Art Deco Weekend Program Guide - 2016 - Page 13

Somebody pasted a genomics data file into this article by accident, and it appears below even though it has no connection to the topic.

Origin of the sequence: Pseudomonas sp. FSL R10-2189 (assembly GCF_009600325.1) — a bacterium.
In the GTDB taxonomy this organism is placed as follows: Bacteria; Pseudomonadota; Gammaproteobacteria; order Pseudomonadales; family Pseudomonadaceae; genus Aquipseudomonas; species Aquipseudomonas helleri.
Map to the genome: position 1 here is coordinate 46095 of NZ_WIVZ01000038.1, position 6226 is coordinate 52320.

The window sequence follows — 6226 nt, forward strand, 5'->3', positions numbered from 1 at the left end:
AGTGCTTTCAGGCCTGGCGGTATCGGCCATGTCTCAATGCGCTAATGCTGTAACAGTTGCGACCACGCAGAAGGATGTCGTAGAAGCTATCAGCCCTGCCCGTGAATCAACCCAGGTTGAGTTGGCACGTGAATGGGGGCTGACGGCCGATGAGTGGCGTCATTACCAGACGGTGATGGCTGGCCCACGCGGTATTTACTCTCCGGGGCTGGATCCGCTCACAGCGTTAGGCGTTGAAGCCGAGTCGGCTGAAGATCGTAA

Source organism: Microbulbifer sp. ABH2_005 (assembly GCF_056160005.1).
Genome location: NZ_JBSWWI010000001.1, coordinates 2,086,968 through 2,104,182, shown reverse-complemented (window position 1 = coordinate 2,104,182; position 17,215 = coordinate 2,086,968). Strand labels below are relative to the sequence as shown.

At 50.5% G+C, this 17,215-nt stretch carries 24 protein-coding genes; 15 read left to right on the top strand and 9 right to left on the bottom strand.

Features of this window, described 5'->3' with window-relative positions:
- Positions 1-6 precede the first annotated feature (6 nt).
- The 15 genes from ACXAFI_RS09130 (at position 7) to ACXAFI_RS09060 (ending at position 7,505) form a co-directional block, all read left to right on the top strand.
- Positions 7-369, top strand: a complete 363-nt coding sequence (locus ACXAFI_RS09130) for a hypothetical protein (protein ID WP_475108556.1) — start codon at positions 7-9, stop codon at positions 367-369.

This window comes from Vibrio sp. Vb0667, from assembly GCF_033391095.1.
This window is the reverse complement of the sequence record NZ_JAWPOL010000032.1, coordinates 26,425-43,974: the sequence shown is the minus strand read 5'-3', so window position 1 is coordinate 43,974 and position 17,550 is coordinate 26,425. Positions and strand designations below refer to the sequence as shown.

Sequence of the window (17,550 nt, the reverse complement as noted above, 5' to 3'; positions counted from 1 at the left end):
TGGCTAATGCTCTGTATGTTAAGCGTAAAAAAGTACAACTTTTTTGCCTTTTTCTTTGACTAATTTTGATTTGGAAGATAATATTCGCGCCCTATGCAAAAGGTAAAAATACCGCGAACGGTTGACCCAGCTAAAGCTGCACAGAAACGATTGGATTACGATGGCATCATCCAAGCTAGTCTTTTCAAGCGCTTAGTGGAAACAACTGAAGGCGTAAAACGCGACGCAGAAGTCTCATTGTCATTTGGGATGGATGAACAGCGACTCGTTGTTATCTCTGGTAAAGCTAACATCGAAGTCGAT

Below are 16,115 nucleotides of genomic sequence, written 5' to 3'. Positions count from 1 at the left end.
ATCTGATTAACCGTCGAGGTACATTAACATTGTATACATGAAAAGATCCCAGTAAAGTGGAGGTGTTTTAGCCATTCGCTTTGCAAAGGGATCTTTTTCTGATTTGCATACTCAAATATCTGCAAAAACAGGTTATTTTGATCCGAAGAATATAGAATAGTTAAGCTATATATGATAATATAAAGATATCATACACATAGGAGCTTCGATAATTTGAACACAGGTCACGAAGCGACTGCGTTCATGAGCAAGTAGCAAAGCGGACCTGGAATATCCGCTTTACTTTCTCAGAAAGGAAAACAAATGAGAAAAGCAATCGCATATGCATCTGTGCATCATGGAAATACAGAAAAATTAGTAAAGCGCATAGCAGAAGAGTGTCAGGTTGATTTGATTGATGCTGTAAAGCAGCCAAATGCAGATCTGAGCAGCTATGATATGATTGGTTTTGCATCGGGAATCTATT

North Beach residents rally on Ocean Terrace, October 28, 2015. whether the vision to transform North Beach into a haven for the jet-set aligned with the values of North Beach residents. Over the summer months, members of the community joined together and attended various meetings at City Hall and throughout Miami Beach to express their concerns and help educate the general public about the proposal. An online petition attracted supporters with the concept of a progressive North Beach development that stayed within the limits of the existing FAR. These residents joined together to become the core of a powerhouse get-out-thevote campaign that started gaining momentum by September. Voters Have the Power In 1997, residents formed a movement called Save Miami Beach to help slow the proliferation of high-rises in the city. The referendum placed the power of upzoning squarely in the hands of the voters. Activists at the time gathered over 6,000 signatures to put a measure on the ballot item which would require voters to approve increases in FAR for properties along the Miami Beach waterfront. That measure won by a substantial majority. In 2004 voters approved an expansion of the original charter amendment, requiring voter approval before increasing FAR anywhere. A coalition of activists including the North Shore Historic District Neighborhood Association, residents of Ocean Terrace, and neighbors helped lead the campaign that made history when voters rejected the upzoning, which would have significantly altered the look and feel of historic Ocean Terrace in Miami Beach. As the November 3rd election approached, the developer’s organization intensified its promotion of the conceptual condo-hotel design through an aggressively funded ad campaign, a slick website and media events supporting the upzoning effort. Simultaneously, residents opposed to the measure coalesced into a group calling itself Save Ocean Terrace. It seemed a lop-sided duel, considering that the grassroots coalition of neighborhood activists had only individual, small donations to fund their efforts, vs the significant capital resources of a company that had already invested over $70 Continued on page 12 THE ART OF ARCHITECTURE 11